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Dr. Haakon Carlson remembered

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Good Neighbor Clinic founder’s work has lasting impact on Sauk Prairie and surrounding communities

Dr. Haakon Carlson

Pictured: Dr. Haakon Carlson was the third physician partner at Prairie Clinic. He also helped to establish clinics in Black Earth and Lodi, was the first medical director for Sauk Prairie Ambulance, and founded the Good Neighbor Clinic in his retirement. The Good Neighbor Clinic was established in the 1990s as a primary care clinic to serve individuals without health insurance.

Sauk Prairie Healthcare lost a longtime friend, Dr. Haakon Carlson, on Friday, August 12.

While he is well-known for having established the Good Neighbor Clinic in the late 1990s, a free primary care clinic serving individuals who have no medical insurance, Dr. Carlson’s work – and life – was stitched into the fabric of Sauk Prairie’s history 56 years ago.

He was part of the early group of family physicians at Prairie Clinic. Dr. Carlson moved his young family to Sauk Prairie and joined the practice in 1966, becoming the clinic’s third physician partner. Since then, the clinic has grown tremendously, to include 24 providers on staff.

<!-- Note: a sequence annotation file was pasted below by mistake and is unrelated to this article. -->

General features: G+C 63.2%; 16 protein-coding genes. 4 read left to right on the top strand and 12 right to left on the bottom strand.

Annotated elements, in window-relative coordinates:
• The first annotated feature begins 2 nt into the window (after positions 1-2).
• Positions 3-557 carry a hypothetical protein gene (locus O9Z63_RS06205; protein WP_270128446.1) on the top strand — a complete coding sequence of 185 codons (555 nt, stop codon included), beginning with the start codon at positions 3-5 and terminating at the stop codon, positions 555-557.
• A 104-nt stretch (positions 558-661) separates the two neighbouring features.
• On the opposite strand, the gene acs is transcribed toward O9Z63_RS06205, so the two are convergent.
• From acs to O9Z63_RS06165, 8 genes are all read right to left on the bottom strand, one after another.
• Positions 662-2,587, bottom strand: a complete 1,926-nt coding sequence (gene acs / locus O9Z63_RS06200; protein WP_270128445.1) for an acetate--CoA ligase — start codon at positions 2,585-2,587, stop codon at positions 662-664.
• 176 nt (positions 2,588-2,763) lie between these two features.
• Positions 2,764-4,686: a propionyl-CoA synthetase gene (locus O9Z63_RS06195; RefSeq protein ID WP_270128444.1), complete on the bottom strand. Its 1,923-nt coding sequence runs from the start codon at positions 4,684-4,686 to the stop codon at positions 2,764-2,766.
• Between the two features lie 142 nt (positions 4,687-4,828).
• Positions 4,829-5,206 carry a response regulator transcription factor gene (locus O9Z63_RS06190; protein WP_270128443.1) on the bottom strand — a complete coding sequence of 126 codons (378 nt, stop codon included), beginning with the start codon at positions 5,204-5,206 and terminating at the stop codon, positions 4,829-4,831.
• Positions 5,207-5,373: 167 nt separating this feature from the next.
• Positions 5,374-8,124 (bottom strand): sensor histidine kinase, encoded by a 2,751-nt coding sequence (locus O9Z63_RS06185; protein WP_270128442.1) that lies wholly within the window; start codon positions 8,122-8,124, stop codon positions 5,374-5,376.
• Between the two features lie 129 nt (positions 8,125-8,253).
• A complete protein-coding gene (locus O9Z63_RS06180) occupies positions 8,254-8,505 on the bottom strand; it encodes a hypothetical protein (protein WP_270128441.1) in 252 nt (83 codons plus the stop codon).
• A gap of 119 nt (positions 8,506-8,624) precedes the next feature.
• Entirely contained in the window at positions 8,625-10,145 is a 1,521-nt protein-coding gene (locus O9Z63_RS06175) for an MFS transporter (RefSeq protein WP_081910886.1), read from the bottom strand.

Dr. Carlson and his colleagues from Prairie Clinic, played a pivotal role in creating the foundation for strong rural healthcare in the Sauk Prairie area. In addition to the clinic in Sauk Prairie, they opened and staffed the Black Earth Medical Clinic in the late 1970s, as well as built Lodi Medical Clinic, bringing Dr. Dale Fanney on board in 1980. In the 2006 publication “50 Years of Caring,” commemorating the 50th anniversary of Sauk Prairie Memorial Hospital and Clinics (Sauk Prairie Healthcare), Dr. Carlson said that strong foundation was built largely on the early relationships formed by these physicians.

“These were really the formative years of the family practice force. It was a momentum that came from all these doctors knowing, or knowing of, each other through UW Medical School or the Family Practice Residency Programs,” Dr. Carlson noted in the publication.

More than five decades later, those relationships were clear as Dr. John McAuliffe, Dr. John “Dusty” Koch, Dr. Tom Sullivan, Dr. Dale Fanney, Dr. Barclay Shultz, Dr. Bruce Koch and Dr. Tony DeGiovanni were among the pallbearers at Dr. Carlson’s funeral service, supporting their former colleague and longtime friend in death as they did in life.

Dr. Haakon Carlson is pictured in the early 1980s alongside a few of his long-time colleagues and friends

Pictured: Dr. Haakon Carlson, fourth from left, is pictured in the early 1980s alongside a few of his long-time colleagues and friends, helping to support Dr. John McAuliffe’s wellness initiatives. Left to right are Kathy Murphy, Ellen (Martin) Matz, Bill Beach, Dr. Carlson, Marian DeGiovanni, Dr. McAuliffe, Ellen Bradley, Paul Martin, and Dr. Tony DeGiovanni.